Gradians and Turns: the quiet heroes of CSS angles

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Geoff Graham on

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I love coming across little overlooked CSS gems, like the gradien (grad) and turn (turn) units that Ken Bellows uncovers in his post explaining them. I don’t know, maybe y’all are already aware of them, but they’re certainly new to me.

They’re additional options for dealing with angles, where degrees (deg) and radians (rad) are more commonly known. I’m partial to degrees anytime I’m working with rotations. But now that I know there’s an easier way to express a half rotation by using 0.5turn instead of 180deg, I can see myself reaching for turns much more often.

When you’re designing an animation or thinking about how to add some rotation to your design, how are you thinking about it? You probably aren’t thinking in numbers. … You don’t usually think in degrees or radians. You think in terms of full turns and portions of turns. At least, I do.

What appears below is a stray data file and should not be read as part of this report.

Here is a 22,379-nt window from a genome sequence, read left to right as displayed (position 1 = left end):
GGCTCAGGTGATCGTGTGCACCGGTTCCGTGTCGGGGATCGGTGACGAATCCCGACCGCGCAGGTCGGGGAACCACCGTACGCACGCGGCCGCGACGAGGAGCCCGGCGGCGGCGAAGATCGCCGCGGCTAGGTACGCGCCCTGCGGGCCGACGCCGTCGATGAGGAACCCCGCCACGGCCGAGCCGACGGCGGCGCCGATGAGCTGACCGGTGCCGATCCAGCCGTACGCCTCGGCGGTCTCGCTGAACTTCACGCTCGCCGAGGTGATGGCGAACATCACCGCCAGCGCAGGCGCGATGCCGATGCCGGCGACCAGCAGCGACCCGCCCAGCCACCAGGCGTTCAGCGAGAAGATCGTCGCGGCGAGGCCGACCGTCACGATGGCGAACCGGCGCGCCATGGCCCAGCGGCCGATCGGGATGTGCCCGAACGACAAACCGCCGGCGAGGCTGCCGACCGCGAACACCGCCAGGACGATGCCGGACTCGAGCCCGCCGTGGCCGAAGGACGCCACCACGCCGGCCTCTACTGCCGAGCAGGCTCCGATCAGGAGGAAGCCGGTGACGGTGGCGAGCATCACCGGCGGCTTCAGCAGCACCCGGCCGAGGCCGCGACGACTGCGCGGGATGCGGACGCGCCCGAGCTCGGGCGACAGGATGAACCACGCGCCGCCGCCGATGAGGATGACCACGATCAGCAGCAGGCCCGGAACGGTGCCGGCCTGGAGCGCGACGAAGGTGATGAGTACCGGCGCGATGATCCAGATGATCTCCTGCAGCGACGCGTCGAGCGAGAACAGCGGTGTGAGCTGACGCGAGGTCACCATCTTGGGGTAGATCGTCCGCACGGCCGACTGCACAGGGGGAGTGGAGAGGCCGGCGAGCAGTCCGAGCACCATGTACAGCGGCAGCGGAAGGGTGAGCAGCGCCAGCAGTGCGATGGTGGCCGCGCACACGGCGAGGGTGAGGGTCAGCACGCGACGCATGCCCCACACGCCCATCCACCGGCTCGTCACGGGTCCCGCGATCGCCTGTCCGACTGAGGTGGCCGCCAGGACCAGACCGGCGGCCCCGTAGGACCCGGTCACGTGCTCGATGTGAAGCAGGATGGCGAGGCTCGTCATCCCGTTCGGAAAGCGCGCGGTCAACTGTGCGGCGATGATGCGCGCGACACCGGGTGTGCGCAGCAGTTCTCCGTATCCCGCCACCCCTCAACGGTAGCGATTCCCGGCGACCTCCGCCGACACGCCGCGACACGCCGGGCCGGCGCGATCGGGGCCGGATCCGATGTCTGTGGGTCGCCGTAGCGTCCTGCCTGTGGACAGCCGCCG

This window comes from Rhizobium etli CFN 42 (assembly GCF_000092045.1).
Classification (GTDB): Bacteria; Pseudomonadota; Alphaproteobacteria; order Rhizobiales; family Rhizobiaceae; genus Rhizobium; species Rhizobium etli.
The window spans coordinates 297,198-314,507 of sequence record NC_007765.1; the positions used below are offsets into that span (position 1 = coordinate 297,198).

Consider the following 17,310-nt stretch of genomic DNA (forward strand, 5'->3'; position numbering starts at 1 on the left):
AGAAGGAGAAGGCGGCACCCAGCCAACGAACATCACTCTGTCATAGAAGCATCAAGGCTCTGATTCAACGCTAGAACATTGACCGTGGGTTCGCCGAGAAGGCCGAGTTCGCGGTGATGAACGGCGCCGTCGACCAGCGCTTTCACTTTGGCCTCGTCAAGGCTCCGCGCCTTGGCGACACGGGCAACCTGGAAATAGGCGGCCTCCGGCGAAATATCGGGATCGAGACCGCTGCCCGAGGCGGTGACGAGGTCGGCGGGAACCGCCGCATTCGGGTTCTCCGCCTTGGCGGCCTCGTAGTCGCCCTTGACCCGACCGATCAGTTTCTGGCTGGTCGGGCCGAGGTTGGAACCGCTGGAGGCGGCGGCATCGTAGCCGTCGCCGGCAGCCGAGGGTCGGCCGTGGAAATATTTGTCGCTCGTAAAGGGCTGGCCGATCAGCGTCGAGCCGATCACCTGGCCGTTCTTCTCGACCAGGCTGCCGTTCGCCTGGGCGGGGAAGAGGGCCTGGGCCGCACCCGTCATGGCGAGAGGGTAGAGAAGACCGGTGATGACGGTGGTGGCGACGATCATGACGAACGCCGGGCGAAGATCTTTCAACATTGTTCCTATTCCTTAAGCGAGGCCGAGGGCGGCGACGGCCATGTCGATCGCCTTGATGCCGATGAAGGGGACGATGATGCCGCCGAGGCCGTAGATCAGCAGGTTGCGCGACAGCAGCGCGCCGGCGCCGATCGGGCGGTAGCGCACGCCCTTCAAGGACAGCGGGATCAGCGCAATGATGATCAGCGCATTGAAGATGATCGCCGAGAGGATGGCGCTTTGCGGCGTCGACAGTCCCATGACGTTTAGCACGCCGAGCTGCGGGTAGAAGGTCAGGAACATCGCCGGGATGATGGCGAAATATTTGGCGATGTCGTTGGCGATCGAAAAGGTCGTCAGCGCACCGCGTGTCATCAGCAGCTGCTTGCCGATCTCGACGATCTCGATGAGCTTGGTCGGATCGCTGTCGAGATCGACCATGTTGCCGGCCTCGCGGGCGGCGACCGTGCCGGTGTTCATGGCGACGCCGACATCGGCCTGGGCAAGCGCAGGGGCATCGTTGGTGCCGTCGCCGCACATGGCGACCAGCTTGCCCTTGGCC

After looking at his table of comparisons, I take the point:

Degrees Radians Gradians Turns My Fav Unit
30deg 0.52rad 33.33grad 0.08turn Gradians
45deg 0.79rad 50grad 0.13turn Gradians
60deg 1.04rad 66.67grad 0.17turn Gradians
90deg 1.57rad 100grad 0.25turn Turns
180deg 3.14rad 200grad 0.5turn Turns
360deg 6.28rad 400grad 1turn Turns
720deg 12.56rad 800grad 2turn Turns
1080deg 25.12rad 1200grad 3turn Turns

Hear, hear! And since these units are supported back to IE 9, seems like something fun to try out.

(Hat tip to Rachel Andrew for sharing this in her awesome CSS Layout News email.)

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